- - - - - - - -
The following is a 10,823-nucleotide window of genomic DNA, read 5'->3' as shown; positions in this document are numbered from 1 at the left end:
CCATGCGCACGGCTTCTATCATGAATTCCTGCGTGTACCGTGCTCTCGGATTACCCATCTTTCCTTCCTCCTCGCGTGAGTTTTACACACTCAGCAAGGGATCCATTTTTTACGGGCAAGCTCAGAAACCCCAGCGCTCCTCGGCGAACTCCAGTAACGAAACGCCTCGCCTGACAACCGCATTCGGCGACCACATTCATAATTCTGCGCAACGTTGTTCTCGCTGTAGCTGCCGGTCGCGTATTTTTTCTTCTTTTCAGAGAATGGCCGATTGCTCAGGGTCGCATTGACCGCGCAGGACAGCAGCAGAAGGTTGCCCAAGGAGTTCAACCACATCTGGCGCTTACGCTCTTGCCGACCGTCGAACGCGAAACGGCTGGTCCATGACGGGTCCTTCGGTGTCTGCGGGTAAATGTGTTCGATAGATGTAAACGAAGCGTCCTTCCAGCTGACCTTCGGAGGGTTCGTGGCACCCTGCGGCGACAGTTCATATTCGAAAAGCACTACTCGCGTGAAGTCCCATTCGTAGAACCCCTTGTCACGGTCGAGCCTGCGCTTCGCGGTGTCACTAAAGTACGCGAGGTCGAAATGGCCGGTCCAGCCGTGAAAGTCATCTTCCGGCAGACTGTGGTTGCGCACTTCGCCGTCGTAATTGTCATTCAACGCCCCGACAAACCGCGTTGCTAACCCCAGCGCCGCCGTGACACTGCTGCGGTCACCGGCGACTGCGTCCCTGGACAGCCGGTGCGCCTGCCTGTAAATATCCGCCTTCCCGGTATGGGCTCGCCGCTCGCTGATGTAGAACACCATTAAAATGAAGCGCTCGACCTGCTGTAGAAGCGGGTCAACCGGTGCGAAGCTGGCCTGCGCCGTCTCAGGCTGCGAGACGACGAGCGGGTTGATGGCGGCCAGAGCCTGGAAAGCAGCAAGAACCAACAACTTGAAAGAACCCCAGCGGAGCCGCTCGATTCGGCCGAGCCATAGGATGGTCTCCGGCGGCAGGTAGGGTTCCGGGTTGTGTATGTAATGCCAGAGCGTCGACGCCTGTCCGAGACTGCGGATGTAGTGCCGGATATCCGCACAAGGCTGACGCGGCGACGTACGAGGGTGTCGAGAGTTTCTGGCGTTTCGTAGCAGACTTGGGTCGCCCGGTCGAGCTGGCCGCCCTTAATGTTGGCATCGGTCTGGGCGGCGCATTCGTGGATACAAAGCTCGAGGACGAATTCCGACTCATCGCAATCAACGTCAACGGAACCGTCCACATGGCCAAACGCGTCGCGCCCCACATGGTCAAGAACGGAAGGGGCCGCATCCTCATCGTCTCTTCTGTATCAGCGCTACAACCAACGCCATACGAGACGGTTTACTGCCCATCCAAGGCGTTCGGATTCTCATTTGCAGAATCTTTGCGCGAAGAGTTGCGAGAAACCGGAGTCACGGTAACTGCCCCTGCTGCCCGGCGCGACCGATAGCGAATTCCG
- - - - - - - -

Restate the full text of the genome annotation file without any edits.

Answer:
The following is a 10,823-nucleotide window of genomic DNA, read 5'->3' as shown; positions in this document are numbered from 1 at the left end:
CCATGCGCACGGCTTCTATCATGAATTCCTGCGTGTACCGTGCTCTCGGATTACCCATCTTTCCTTCCTCCTCGCGTGAGTTTTACACACTCAGCAAGGGATCCATTTTTTACGGGCAAGCTCAGAAACCCCAGCGCTCCTCGGCGAACTCCAGTAACGAAACGCCTCGCCTGACAACCGCATTCGGCGACCACATTCATAATTCTGCGCAACGTTGTTCTCGCTGTAGCTGCCGGTCGCGTATTTTTTCTTCTTTTCAGAGAATGGCCGATTGCTCAGGGTCGCATTGACCGCGCAGGACAGCAGCAGAAGGTTGCCCAAGGAGTTCAACCACATCTGGCGCTTACGCTCTTGCCGACCGTCGAACGCGAAACGGCTGGTCCATGACGGGTCCTTCGGTGTCTGCGGGTAAATGTGTTCGATAGATGTAAACGAAGCGTCCTTCCAGCTGACCTTCGGAGGGTTCGTGGCACCCTGCGGCGACAGTTCATATTCGAAAAGCACTACTCGCGTGAAGTCCCATTCGTAGAACCCCTTGTCACGGTCGAGCCTGCGCTTCGCGGTGTCACTAAAGTACGCGAGGTCGAAATGGCCGGTCCAGCCGTGAAAGTCATCTTCCGGCAGACTGTGGTTGCGCACTTCGCCGTCGTAATTGTCATTCAACGCCCCGACAAACCGCGTTGCTAACCCCAGCGCCGCCGTGACACTGCTGCGGTCACCGGCGACTGCGTCCCTGGACAGCCGGTGCGCCTGCCTGTAAATATCCGCCTTCCCGGTATGGGCTCGCCGCTCGCTGATGTAGAACACCATTAAAATGAAGCGCTCGACCTGCTGTAGAAGCGGGTCAACCGGTGCGAAGCTGGCCTGCGCCGTCTCAGGCTGCGAGACGACGAGCGGGTTGATGGCGGCCAGAGCCTGGAAAGCAGCAAGAACCAACAACTTGAAAGAACCCCAGCGGAGCCGCTCGATTCGGCCGAGCCATAGGATGGTCTCCGGCGGCAGGTAGGGTTCCGGGTTGTGTATGTAATGCCAGAGCGTCGACGCCTGTCCGAGACTGCGGATGTAGTGCCGGATATCCGCACAAGGCTGACGCGGCGACGTACGAGGGTGTCGAGAGTTTCTGGCGTTTCGTAGCAGACTTGGGTCGCCCGGTCGAGCTGGCCGCCCTTAATGTTGGCATCGGTCTGGGCGGCGCATTCGTGGATACAAAGCTCGAGGACGAATTCCGACTCATCGCAATCAACGTCAACGGAACCGTCCACATGGCCAAACGCGTCGCGCCCCACATGGTCAAGAACGGAAGGGGCCGCATCCTCATCGTCTCTTCTGTATCAGCGCTACAACCAACGCCATACGAGACGGTTTACTGCCCATCCAAGGCGTTCGGATTCTCATTTGCAGAATCTTTGCGCGAAGAGTTGCGAGAAACCGGAGTCACGGTAACTGCCCCTGCTGCCCGGCGCGACCGATAGCGAATTCCG